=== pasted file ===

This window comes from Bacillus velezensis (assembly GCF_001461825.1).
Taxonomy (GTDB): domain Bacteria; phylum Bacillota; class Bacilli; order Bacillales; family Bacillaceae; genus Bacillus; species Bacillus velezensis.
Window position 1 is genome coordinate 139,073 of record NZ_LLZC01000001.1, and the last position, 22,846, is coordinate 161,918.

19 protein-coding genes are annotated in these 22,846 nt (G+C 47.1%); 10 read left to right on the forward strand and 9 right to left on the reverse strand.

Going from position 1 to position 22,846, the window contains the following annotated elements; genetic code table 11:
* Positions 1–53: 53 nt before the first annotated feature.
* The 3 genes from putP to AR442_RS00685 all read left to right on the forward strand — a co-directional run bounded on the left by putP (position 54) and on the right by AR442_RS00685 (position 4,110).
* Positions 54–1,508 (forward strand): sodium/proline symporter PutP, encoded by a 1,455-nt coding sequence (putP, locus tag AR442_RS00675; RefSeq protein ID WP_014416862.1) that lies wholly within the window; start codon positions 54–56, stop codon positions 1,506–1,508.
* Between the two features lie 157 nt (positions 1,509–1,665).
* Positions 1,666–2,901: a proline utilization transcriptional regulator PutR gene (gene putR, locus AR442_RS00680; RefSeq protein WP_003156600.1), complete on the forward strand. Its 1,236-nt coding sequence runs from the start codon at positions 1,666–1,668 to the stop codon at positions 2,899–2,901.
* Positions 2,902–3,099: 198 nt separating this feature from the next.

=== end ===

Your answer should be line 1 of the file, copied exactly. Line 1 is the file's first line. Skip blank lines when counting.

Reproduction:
This window comes from Bacillus velezensis (assembly GCF_001461825.1).